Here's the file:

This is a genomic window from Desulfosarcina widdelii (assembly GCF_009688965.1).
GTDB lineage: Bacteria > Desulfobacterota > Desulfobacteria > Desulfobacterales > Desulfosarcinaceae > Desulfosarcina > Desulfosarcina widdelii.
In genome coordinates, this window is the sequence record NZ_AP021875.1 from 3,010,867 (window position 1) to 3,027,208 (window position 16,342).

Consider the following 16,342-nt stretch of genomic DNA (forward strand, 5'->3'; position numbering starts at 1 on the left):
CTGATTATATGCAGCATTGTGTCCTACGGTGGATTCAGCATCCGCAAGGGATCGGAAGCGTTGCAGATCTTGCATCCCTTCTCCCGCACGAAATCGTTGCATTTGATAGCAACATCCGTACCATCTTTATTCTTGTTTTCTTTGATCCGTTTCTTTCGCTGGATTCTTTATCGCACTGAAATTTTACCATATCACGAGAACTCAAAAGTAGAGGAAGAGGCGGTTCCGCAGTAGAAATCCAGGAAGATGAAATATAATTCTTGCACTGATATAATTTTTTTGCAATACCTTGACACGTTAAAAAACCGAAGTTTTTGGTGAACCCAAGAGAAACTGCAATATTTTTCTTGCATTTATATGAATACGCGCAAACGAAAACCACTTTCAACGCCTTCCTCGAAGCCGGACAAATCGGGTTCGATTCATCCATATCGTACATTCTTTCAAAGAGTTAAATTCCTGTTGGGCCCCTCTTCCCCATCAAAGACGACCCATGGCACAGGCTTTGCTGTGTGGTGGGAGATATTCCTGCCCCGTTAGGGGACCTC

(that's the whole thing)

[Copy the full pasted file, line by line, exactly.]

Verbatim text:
This is a genomic window from Desulfosarcina widdelii (assembly GCF_009688965.1).
GTDB lineage: Bacteria > Desulfobacterota > Desulfobacteria > Desulfobacterales > Desulfosarcinaceae > Desulfosarcina > Desulfosarcina widdelii.
In genome coordinates, this window is the sequence record NZ_AP021875.1 from 3,010,867 (window position 1) to 3,027,208 (window position 16,342).

Consider the following 16,342-nt stretch of genomic DNA (forward strand, 5'->3'; position numbering starts at 1 on the left):
CTGATTATATGCAGCATTGTGTCCTACGGTGGATTCAGCATCCGCAAGGGATCGGAAGCGTTGCAGATCTTGCATCCCTTCTCCCGCACGAAATCGTTGCATTTGATAGCAACATCCGTACCATCTTTATTCTTGTTTTCTTTGATCCGTTTCTTTCGCTGGATTCTTTATCGCACTGAAATTTTACCATATCACGAGAACTCAAAAGTAGAGGAAGAGGCGGTTCCGCAGTAGAAATCCAGGAAGATGAAATATAATTCTTGCACTGATATAATTTTTTTGCAATACCTTGACACGTTAAAAAACCGAAGTTTTTGGTGAACCCAAGAGAAACTGCAATATTTTTCTTGCATTTATATGAATACGCGCAAACGAAAACCACTTTCAACGCCTTCCTCGAAGCCGGACAAATCGGGTTCGATTCATCCATATCGTACATTCTTTCAAAGAGTTAAATTCCTGTTGGGCCCCTCTTCCCCATCAAAGACGACCCATGGCACAGGCTTTGCTGTGTGGTGGGAGATATTCCTGCCCCGTTAGGGGACCTC